Mel is always keen to explore new ideas, with her sculpting and also within the spheres of painting and poetry, areas that are new to her but have been crucial to her work as an artist.

Mel has exhibited at: The Architecture Gallery, Christ’s College Cambridge, Langham Fine Art, Hardwick House, Alexandra Palace and Crystal Palace, London, The Great Art Show, Bergh Apton Sculpture Trail, Urchfont Manor, Wiltshire and Sculpture in the Sanctuary in Notts. She is currently showing at The Grove Hotel in Hertfordshire, Primavera in Cambridge and The Sculpture Park near Farnham, Surrey. She has been an active member of Cambridge Open Studios for over 10 years.

September 15, 2011

Michael Westbrook

Michael Westbrook’s sculptures are created un two conjoined sheds at the end of his garden in the village of Dry Drayton.  Mike says, “The journey to concrete sculpture is long and logical starting with wood carving, though an unsatisfyingly slow process when the ideas keep flowing. A move to ceramics fixed that problem for ten years but the constraints of my kiln kept my work small. The solution was concrete, which is a beautiful medium with no restraints to my flights of imagination. I was trained by an eclectic group of evening classes in all the disciplines above over the last twenty years.”

The artistic content is drawn from things as simple a curving limb, a subtle profile. All can be incorporated into his sculptures’, probably on a subliminal level, known feature’s appear as the steel mesh is twisted and pushed into shape. Once satisfied with the shape, the surface becomes the focus adding incisions or lines to cure blandness and draw the eye. Mike likes his designs to demand attention in the garden, to light dark corners, or enhance blank vistas.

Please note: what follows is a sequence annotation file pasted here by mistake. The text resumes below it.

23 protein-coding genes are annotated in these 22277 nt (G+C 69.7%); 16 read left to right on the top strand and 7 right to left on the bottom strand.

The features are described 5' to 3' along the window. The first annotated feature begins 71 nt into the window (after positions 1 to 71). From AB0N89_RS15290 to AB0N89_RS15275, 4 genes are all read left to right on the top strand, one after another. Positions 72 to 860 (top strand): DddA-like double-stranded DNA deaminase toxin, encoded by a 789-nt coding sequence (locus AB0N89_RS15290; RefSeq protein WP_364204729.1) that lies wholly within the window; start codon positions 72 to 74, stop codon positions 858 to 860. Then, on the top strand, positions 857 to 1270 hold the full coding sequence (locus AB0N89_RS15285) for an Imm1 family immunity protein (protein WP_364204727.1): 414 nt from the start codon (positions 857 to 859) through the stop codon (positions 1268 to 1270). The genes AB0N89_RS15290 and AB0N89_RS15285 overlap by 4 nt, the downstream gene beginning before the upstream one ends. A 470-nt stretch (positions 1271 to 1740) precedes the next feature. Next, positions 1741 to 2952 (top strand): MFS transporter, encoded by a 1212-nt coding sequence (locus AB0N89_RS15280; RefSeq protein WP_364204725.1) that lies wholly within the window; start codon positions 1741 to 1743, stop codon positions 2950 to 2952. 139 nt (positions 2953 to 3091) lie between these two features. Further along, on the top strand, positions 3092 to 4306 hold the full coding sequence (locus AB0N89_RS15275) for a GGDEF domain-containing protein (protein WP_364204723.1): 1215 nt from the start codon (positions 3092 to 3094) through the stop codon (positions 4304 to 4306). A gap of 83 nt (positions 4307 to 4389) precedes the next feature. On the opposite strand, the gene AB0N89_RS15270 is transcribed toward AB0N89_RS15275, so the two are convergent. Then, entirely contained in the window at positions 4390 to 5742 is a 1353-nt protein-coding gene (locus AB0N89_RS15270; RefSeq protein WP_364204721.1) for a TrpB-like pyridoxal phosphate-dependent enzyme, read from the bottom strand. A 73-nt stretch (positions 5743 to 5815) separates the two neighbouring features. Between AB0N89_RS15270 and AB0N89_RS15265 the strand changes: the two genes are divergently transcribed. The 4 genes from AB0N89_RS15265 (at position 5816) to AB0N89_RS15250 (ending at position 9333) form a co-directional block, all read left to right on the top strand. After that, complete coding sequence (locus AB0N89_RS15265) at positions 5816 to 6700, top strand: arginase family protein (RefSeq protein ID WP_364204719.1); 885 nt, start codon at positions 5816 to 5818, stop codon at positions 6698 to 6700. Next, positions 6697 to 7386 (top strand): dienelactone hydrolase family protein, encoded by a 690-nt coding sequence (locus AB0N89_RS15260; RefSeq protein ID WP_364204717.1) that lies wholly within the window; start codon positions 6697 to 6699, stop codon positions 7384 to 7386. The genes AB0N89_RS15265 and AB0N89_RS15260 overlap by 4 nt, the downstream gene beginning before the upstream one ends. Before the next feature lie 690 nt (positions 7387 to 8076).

Inspiration is drawn from almost anything visual or just popping into his head at night followed by adapting and refining these ideas seems to work well. He needs a design to draw the eye, have a gentle nature and fine lines. Though no Westbrook trait will appear as repetitive pieces of the same model soon lead to a lack of enthusiasm plus a burning desire to try something new.

September 15, 2011

Justin Hawkes

After leaving the Byam Shaw in 1980 with a distinction in drawing (The Graham Hamilton award) Justin Hawkes trained as a painting conservator with a pupil of Helmut Ruhmann.  As well as the conservation studio Justin has maintained several studios for his own work developing a style that derives from the study of colourfield painting. He has taken a particular interest in classical watercolour techniques.

Titles can be a vexed issue for painters, particularly so if you are not being directly descriptive of one given place. Peter Nolan (Judge Institute) often discourages me from giving paintings titles. He mentions that numbers are used to catalogue compositions by Beethoven and Mozart. Nevertheless I find titles appropriate when I feel confident there is a link with ideas and attitudes the painting may be revealing.’

Currently his studio is in Cambridgshire.

Past Exhibitions:

RBA Annual Mall Gallery, London 2011

Rock, Paper, Scissors. Oeno Gallery Summer Show Ontario Canada Jun to Sep 2010

RBA Annual Mall Gallery, London Mar 2010

RWS Open Bankside Gallery, London Feb 2010

Oeno Gallery Bloomfield Ontario Canada Winter Group Show Feb to Mar 2010

5 paintings in solicitors offices southern England. Commission arranged by Jo Hughes Interiors 2009

Cambridge Gallery’s Winter Show, Whittlesford 2008

Christmas Show, Angela Mellor Gallery, Ely 2008